By Hannah Rose Mendoza | 3D Print
It’s the scene from everybody’s nightmare: your alarm goes off and you realize that there isn’t enough time for you to get up, go the car, and make it to school. Radio control fanatics The Lane Boys managed to 3D print their way back to sweet dreams with the creation of a motorized bed. Sure, right now it’s the right size for a doll–but even so, it’s pretty cool.
Having recently acquired a LulzBot Mini 3D printer and finding themselves more than a little amused by the creations of Edd China, the Boys set about creating their most involved 3D printed project to date: A motorized RC bed. They worked in OpenSCAD to create a model that would work with the standard RC chassis of a Tamiya TT02. Working with 3D printing as the final goal informed the way the models developed as did the constraint of their small print bed (15 x 15 x 15 cm).
The platform for the bed was created using a piece of acrylic purchased at a hobby store. After that, the duo turned to their own printer to make the parts. The size of the bed was determined by the chassis and the first problem that presented itself was the fact that the sides of their dream mobile were larger than the print bed. In order to address this, they printed the sides in sections, complete with slots and tabs, and then glued them together using Tamiya cement glue after production.
Not satisfied with the look of the printed sides, they created a faux wood look by using the painting skills honed from years of making RC cars. Not a pair to throw caution to the wind, they needed to create a license plate and lights in order to make their snoozer cruiser street legal.
They quickly realized the advantages that working in 3D modeling held for their creative process:
– The Lane Boys
“To conceal the back of the light fixtures, LEDs and wiring, we printed covers. The covers for the front lights also received a pole to mount the head lamps on. The pole had a tiny hole running through it so that we could run wires, and a recess for the M2 mounting screw of the head lamp. All this would be tricky to do with scratch building, but was extremely easy to do with 3D modeling.”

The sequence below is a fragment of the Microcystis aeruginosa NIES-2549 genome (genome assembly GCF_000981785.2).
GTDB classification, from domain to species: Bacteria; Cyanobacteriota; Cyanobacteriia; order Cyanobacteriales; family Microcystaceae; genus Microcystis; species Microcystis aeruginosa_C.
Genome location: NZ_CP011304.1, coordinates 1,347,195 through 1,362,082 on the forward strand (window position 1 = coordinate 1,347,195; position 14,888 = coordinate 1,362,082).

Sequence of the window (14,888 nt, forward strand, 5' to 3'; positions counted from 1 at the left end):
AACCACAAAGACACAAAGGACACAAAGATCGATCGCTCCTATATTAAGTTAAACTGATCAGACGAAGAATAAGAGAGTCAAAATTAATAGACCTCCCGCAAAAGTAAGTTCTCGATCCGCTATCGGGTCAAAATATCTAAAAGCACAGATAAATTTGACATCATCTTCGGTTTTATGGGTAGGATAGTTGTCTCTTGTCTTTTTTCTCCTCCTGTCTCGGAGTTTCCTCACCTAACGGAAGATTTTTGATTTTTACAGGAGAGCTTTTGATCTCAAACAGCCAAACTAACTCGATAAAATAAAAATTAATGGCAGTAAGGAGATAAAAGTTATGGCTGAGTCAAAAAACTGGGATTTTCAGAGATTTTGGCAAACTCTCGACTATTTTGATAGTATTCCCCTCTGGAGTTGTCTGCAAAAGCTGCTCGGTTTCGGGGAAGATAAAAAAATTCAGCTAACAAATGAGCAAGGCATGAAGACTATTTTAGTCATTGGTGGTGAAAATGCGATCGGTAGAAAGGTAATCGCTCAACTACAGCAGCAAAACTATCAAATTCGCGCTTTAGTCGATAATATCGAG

A diminutive SMD LED light was used to illuminate the license plate, printed as thin as o.5mm in some areas. Their first instinct was to create the mattress itself using cloth covered foam, but they soon realized that would create stability and mounting issues. Instead, they decided to create six 3D printed pieces that would be glued together and attached with magnets. The weight added by the mattress created its own set of problems and they confessed that if they were to take on this project anew, they would most likely print it using less in-fill and even make more holes in it to remove some of the weight.
With lights, plate, and mattress completed, they turned to the fitting out of their ride, complete with chartreuse dust ruffle and a styling blue and green sheet set. The doll, sporting his school clothes and an adorable purple night cap, was strapped into place with an elastic hair tie and ready to go from sleepy time to school time in the wink of an eye.
Well, not quite a wink, as the project took a little over a month from start to finish, but time flies when you’re having fun! All told, the finished creation took approximately 33 hours to print, with 16 of those hours dedicated to segmented printing of the mattress parts…and not counting the hours for test prints and mistakes. The Lane Boys take the 3D printing attitude to heart and have made the files available for download through Thingiverse.
– The Lane Boys
“Sure, one could easily make such a simple structure from scratch using wood or other materials, but that was not the point. It was a learning experience. And most of all: tremendous fun!”
Please login to save this item to your profile.